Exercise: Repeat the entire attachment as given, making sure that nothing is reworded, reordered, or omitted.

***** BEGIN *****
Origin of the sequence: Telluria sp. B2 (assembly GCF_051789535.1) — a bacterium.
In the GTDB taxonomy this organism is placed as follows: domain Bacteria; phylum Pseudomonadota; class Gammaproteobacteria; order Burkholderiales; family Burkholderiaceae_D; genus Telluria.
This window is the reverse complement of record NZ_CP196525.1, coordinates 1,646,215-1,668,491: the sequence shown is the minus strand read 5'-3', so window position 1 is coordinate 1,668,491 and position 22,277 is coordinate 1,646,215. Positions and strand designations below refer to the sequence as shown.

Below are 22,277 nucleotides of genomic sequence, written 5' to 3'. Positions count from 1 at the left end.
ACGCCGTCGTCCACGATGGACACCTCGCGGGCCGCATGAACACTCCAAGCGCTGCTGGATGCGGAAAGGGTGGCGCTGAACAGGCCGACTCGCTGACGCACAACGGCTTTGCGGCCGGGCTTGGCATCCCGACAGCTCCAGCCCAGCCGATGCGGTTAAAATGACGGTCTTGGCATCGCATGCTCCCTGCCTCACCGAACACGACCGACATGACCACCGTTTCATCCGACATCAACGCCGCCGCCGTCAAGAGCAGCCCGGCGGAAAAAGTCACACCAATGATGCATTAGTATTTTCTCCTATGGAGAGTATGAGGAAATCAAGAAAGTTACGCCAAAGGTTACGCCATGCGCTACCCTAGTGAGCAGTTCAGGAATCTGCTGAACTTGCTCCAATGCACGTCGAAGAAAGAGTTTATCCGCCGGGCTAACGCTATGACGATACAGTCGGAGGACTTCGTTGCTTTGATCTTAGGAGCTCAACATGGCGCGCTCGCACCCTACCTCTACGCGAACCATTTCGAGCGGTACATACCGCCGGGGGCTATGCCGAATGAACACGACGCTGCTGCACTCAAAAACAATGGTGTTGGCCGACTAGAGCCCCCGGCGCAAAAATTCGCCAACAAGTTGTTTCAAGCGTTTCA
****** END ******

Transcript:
Origin of the sequence: Telluria sp. B2 (assembly GCF_051789535.1) — a bacterium.
In the GTDB taxonomy this organism is placed as follows: domain Bacteria; phylum Pseudomonadota; class Gammaproteobacteria; order Burkholderiales; family Burkholderiaceae_D; genus Telluria.
This window is the reverse complement of record NZ_CP196525.1, coordinates 1,646,215-1,668,491: the sequence shown is the minus strand read 5'-3', so window position 1 is coordinate 1,668,491 and position 22,277 is coordinate 1,646,215. Positions and strand designations below refer to the sequence as shown.

Below are 22,277 nucleotides of genomic sequence, written 5' to 3'. Positions count from 1 at the left end.
ACGCCGTCGTCCACGATGGACACCTCGCGGGCCGCATGAACACTCCAAGCGCTGCTGGATGCGGAAAGGGTGGCGCTGAACAGGCCGACTCGCTGACGCACAACGGCTTTGCGGCCGGGCTTGGCATCCCGACAGCTCCAGCCCAGCCGATGCGGTTAAAATGACGGTCTTGGCATCGCATGCTCCCTGCCTCACCGAACACGACCGACATGACCACCGTTTCATCCGACATCAACGCCGCCGCCGTCAAGAGCAGCCCGGCGGAAAAAGTCACACCAATGATGCATTAGTATTTTCTCCTATGGAGAGTATGAGGAAATCAAGAAAGTTACGCCAAAGGTTACGCCATGCGCTACCCTAGTGAGCAGTTCAGGAATCTGCTGAACTTGCTCCAATGCACGTCGAAGAAAGAGTTTATCCGCCGGGCTAACGCTATGACGATACAGTCGGAGGACTTCGTTGCTTTGATCTTAGGAGCTCAACATGGCGCGCTCGCACCCTACCTCTACGCGAACCATTTCGAGCGGTACATACCGCCGGGGGCTATGCCGAATGAACACGACGCTGCTGCACTCAAAAACAATGGTGTTGGCCGACTAGAGCCCCCGGCGCAAAAATTCGCCAACAAGTTGTTTCAAGCGTTTCA